When someone raised a concern, there were various choices that could be made by other huddlers, either to facilitate the speaker to say more, to prompt them to categorise the patient, or to close the topic down and move on. There were also implicit rules in operation about the conversational roles of huddlers—both in terms of managing the trajectory of the talk, and the epistemic realms that different staff roles exercised. Although this varied considerably across huddles, there was also some stability within wards. For example, in Ward 1, only bedside nurses gave information about patients, and they were ‘interviewed’ by the other members of the team. This implies that they had the epistemic authority to offer the best information. However, doctors had to agree that a situation was sufficiently concerning to require a plan—therefore, doctors made or confirmed the final assessment on a patient and made moves to close topics. In others, Ward 3, for example, the consultant identified the risks by providing information, as well as closing topics and moving to new topics—it was the senior nurse that showed receipt of this information. The consultant exercised a larger range of conversational moves and epistemic realms.

Huddlers usually do not talk about patients as ‘really ill/poorly/sick’, and this is because ill patients are not concerning to them if they are stable, and if their needs are within the bounds of current institutional processes. Instead, huddlers needed, and are developing, other terms that can capture not simple static states but changes, and potential changes—labels that index the past, present and future. The other thing to note is that concerns and risks that are raised by someone in a huddle need to go through a process to become established by the huddle as a shared problem, and that this process may be more, or less collaborative. The speaker first needs to be given the floor for long enough to offer all relevant information. Second, this information needs to be considered by the senior staff present. Although each huddle was different, there were some general features of organisation that huddlers used to discuss potential risks to patients (figure 1).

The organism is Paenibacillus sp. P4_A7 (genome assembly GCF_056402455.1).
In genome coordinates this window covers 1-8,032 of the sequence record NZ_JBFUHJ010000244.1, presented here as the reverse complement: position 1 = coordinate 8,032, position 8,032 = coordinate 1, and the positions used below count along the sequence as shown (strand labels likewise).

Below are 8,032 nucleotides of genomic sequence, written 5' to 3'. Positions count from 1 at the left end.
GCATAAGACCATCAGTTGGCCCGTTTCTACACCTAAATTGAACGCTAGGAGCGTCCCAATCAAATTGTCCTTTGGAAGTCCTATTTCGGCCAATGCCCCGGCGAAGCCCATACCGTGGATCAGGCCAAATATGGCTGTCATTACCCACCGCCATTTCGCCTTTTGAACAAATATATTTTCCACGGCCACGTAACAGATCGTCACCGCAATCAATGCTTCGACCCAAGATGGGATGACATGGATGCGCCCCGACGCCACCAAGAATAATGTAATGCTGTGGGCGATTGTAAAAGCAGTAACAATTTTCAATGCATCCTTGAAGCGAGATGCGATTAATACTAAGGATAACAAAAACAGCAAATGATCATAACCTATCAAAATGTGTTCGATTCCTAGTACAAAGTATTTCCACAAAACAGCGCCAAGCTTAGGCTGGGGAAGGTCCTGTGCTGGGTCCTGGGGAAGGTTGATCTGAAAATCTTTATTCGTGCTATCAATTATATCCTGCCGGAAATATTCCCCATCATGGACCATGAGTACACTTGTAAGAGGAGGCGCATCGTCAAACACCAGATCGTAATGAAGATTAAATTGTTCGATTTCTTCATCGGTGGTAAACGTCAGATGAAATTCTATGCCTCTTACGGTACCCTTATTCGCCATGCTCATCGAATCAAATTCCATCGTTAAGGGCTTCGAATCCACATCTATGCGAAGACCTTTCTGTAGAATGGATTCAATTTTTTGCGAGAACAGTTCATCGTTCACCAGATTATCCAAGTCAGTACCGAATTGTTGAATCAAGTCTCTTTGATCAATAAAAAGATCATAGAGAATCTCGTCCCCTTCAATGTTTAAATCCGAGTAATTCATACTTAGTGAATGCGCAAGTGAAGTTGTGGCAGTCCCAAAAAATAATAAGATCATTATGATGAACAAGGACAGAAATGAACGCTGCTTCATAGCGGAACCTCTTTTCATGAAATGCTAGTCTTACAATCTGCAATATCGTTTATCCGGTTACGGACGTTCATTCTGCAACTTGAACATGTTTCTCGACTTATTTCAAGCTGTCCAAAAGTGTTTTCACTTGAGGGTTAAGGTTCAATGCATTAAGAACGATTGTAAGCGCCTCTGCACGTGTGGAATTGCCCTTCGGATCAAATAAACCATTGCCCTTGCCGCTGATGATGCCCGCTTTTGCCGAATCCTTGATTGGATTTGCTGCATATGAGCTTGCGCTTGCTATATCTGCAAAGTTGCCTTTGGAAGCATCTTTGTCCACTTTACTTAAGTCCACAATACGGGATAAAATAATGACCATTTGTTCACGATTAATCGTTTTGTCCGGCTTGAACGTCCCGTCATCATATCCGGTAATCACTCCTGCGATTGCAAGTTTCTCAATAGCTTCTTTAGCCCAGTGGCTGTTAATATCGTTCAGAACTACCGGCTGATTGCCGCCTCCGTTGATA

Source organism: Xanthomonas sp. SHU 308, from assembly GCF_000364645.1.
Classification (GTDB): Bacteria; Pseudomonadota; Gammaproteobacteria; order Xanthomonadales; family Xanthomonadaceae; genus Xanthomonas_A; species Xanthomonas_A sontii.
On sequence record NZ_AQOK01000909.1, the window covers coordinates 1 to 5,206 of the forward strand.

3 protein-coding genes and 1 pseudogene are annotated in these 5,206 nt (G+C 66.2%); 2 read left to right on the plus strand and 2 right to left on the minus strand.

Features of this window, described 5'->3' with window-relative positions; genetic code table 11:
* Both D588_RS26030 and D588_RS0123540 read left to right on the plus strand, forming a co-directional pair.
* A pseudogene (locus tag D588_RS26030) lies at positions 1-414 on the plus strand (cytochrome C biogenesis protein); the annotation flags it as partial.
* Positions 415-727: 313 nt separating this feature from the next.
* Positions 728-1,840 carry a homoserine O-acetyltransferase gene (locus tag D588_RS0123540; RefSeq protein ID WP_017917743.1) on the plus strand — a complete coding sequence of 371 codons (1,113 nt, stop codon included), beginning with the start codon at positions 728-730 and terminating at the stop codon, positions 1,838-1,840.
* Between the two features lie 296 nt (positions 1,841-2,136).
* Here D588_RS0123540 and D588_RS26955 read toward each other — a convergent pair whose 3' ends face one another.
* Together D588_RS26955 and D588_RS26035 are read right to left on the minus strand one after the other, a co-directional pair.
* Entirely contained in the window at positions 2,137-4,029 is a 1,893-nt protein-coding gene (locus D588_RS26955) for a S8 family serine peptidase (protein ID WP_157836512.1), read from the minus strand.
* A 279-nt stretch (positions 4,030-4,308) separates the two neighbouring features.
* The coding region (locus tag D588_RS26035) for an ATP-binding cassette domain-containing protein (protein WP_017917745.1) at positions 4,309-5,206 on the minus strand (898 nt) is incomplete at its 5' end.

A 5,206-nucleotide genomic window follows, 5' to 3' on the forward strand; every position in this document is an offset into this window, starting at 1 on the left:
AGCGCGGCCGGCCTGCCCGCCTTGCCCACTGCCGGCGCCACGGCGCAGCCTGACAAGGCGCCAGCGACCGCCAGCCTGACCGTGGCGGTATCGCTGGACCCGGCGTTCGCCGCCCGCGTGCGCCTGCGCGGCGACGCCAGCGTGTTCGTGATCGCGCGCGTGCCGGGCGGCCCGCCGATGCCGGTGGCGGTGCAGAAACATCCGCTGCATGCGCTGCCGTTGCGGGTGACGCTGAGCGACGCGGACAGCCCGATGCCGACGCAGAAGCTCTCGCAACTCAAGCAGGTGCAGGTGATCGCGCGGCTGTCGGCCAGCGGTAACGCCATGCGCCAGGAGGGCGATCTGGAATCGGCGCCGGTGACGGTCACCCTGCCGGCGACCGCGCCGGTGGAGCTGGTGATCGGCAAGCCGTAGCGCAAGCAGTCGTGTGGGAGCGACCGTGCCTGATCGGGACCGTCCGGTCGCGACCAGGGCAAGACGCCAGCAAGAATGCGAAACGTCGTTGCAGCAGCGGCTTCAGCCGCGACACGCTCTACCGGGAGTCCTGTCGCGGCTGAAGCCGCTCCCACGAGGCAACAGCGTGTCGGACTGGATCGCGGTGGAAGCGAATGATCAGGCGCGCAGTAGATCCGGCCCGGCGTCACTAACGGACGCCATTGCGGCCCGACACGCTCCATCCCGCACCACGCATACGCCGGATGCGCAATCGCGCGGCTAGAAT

Figure 1

Methods used to establish shared concerns.

Practical implications and recommendations

To discuss the non-concerns?

Some huddlers spoke only about situations that concerned them and others used the time to speak briefly about each patient bed. The advantage of this latter method of huddling was that there were ‘slots’ created for nurses in the huddle to communicate potential changes in patients.13 Due to the tensions between providing opportunities for collaboration and expediency, huddlers may reflect on the best use of their time.